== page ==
Looking Back At Sports' Legal Happenings On This Day, February 16
If your brain needs a breather from FIFA, daily fantasy sports, & Peyton Manning, this is for you. Here are a few quick flashbacks at what took place on this day in "sports law" history.
11 years ago...
On February 16, 2005, the NHL announced that it would officially cancel the 2004-2005 because of its labor dispute. This was the 154th day of the season's lockout (measured from the preseason September 16, 2004 start date) after nearly two years of failed collective bargaining negotiations. Furthermore, this marked the first time in history that a professional league in North America lost a whole season for a labor impasse as well as the first season since 1919 that the Stanley Cup was not going to be awarded to any team.
For me, the NHL Lockout was tragic. I grew up in Hockeytown during the Detroit Red Wings' greatest era in modern history, and hockey was always number one in my book (followed very closely by football at number two). As a sophomore at Troy Athens High School, I didn't understand the collective bargaining tension between the NHL and the NHLPA nor did I understand how a hard salary cap would affect player distribution and "cost certainty." I couldn't tell if the players I idolized were greedy or if the owners and league executives were ludicrous. The resulting game changed (click here to see some "before & after" comparisons, e.g., salary saw a slight increase, fighting decreased, and ticket prices skyrocketed). Starting with the 2005-2006 season, hockey became my number two, but at least a decade later I finally understood how and why the NHL's lost season came into existence.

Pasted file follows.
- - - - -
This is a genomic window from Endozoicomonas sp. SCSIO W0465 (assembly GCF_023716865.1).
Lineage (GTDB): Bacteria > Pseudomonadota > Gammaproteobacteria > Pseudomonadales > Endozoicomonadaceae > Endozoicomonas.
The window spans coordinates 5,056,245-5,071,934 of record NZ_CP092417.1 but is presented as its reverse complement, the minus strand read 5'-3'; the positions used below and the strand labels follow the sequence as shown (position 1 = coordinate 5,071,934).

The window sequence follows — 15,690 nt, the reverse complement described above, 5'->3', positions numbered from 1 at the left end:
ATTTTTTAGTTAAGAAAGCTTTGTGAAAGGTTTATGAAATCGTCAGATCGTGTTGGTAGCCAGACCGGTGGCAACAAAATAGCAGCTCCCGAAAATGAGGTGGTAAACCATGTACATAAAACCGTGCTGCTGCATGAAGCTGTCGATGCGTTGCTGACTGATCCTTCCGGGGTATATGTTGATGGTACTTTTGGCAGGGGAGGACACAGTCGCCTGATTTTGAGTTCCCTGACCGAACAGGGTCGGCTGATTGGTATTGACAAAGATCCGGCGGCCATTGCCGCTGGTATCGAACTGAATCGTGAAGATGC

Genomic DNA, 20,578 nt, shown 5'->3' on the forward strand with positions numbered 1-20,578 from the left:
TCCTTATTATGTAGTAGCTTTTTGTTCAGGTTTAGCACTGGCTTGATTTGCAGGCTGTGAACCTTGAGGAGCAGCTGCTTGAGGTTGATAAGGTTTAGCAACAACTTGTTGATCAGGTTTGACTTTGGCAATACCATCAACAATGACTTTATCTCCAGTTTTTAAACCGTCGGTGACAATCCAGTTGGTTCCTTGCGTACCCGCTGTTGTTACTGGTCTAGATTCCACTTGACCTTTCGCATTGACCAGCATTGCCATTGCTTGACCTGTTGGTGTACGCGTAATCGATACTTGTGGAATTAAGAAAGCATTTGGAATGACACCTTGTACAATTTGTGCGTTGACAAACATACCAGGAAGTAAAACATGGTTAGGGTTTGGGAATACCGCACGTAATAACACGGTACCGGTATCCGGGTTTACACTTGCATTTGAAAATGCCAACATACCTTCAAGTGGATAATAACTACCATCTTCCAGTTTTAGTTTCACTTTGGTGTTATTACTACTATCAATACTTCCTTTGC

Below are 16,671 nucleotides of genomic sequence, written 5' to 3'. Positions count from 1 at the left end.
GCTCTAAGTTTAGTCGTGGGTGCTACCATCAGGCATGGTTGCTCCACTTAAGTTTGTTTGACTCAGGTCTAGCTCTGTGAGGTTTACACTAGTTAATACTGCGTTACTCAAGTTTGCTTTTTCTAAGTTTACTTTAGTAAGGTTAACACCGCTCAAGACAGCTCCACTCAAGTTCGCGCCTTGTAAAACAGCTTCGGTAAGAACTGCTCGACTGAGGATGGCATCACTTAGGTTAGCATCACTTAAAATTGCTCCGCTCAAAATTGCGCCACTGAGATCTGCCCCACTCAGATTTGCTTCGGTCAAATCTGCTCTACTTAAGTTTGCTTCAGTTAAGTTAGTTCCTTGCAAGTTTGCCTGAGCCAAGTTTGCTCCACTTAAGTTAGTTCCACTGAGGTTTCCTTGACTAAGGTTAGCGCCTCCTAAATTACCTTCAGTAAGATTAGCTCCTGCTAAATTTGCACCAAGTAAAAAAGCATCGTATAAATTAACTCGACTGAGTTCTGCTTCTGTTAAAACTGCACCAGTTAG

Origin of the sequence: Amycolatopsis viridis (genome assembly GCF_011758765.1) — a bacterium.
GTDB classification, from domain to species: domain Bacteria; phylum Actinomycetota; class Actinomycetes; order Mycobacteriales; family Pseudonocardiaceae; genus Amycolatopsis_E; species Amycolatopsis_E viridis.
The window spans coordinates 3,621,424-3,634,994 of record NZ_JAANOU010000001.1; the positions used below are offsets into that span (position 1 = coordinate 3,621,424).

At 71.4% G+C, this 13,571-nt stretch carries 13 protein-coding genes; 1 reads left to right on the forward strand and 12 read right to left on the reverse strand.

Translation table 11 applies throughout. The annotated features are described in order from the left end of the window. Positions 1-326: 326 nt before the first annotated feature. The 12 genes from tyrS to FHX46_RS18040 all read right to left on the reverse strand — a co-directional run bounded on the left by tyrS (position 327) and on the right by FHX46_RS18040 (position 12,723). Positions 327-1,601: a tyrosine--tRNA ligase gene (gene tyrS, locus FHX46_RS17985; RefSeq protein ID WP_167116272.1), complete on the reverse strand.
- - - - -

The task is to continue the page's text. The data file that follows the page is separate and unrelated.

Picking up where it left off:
12 years ago...
On February 16, 2004, former MLB commissioner Bud Selig approved a trade that arguably had one of the strongest effects on the league and its fanbase: Alfonso Soriano of the New York Yankees (plus a minor league player) for Alex Rodriguez of the Texas Rangers. Trades require careful examination and approval because there is a strong interest in having competitive balance. Though the MLB is exempt from federal antitrust laws in a super old law that seems a little silly today, it is still smart to monitor to minimize labor law issues.
17 years ago...
On February 16, 1999, O.J. Simpson sold his 1968 Heisman Trophy to Tom Kriessman for $255,500 in a court-ordered auction so Simpson could pay his $33.5 million civil judgment for the deaths of his ex-wife and her friend.
The Heisman Trophy is one of the most prestigious awards an athlete can earn, for the Heisman Trust awards it each year to "the outstanding college football player whose performance best exhibits the pursuit of excellence with integrity. Winners epitomize great ability combined with diligence, perseverance, and hard work." The NCAA's time-sensitive rule prohibiting college football players from selling their memorabilia (e.g., championship rings like some Ohio State players did) so long as they are in school. Since it is an individual award, there are no rules restricting what the winner can do with the trophy because that person owns his copy, and Simpson is not the first to sell his trophy - voluntarily or not.